The supramolecular self-assembly of polymer chains by specific, directional, and dynamic non-covalent interactions, including
hydrogen bonds, host-guest interactions, and amphiphilic associations, has led to the development of novel polymeric supramolecular
materials (PSMs). PSMs in the form of micelles, fibers, and hydrogels, which exhibit unique chemical, physical, and biological properties,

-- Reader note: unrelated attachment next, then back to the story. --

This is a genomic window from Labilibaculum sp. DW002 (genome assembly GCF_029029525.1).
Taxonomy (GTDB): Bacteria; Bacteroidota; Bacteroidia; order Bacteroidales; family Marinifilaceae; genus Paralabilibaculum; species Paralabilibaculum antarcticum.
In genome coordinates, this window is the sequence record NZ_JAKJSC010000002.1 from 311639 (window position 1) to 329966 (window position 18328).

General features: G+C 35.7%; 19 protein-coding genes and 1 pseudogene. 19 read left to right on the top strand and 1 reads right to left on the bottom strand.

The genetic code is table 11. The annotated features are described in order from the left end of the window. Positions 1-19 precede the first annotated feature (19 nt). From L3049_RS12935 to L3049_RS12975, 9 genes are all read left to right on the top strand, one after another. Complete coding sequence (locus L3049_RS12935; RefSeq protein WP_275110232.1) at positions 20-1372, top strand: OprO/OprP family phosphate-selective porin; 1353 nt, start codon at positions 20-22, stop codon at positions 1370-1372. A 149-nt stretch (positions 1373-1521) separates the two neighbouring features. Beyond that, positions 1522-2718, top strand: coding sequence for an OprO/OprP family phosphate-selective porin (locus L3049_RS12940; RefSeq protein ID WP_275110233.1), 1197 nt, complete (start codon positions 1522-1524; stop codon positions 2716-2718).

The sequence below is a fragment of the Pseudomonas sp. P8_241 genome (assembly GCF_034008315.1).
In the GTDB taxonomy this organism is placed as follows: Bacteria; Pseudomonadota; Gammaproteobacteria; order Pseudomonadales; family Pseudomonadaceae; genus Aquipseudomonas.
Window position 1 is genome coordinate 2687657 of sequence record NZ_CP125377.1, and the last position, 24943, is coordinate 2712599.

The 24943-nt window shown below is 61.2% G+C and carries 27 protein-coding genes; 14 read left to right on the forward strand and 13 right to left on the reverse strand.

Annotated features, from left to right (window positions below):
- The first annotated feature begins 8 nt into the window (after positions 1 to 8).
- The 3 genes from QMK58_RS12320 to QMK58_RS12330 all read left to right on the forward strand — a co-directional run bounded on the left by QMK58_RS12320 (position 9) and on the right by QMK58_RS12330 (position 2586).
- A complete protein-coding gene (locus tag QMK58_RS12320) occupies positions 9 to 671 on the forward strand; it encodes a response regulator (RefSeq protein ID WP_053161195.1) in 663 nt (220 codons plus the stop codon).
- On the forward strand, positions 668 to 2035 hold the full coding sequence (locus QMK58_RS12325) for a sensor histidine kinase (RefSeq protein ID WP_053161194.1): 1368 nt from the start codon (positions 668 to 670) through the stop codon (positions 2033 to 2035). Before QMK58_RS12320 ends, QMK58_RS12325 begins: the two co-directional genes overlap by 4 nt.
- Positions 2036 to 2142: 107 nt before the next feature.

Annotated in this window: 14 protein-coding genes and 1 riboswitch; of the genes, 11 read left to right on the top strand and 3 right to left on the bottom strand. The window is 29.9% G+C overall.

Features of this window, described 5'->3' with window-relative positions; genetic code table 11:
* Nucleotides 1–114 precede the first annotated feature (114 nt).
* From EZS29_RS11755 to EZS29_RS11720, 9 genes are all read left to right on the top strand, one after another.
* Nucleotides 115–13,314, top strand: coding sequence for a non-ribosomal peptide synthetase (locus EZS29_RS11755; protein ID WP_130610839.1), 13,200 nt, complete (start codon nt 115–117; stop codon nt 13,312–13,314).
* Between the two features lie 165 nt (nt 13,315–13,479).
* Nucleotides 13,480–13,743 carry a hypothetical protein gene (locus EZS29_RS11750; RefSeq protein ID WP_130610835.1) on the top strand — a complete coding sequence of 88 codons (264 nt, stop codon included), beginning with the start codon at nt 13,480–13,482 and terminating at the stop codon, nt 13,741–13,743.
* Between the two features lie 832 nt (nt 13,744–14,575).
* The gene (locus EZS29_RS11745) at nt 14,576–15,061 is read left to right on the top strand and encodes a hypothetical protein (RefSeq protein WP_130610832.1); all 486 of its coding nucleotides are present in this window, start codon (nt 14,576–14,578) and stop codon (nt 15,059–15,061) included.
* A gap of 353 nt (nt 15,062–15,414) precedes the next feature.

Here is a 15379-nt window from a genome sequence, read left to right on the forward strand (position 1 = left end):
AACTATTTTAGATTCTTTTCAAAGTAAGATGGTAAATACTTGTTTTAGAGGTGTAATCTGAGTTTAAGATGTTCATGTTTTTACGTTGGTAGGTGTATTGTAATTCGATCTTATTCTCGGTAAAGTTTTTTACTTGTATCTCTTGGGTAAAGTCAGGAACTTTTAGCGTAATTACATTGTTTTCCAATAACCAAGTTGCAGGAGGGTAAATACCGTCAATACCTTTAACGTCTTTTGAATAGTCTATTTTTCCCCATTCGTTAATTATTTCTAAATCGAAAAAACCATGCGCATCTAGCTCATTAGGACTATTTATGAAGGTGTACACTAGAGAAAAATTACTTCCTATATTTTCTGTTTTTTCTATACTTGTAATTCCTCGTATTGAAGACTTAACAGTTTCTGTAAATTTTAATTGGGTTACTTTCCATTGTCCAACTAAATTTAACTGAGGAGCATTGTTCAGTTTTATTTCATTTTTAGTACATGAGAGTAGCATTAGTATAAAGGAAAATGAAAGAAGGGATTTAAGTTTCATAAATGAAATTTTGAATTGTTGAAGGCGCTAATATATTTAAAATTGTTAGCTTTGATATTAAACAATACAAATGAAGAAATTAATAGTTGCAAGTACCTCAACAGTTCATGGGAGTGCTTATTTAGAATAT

have been fabricated and shown to have great potential in biomedical applications. This review focuses on recent advances in the
construction, as well as biomedical applications, of PSMs, such as in drug delivery matrices, tissue engineering scaffolds, and biosensors.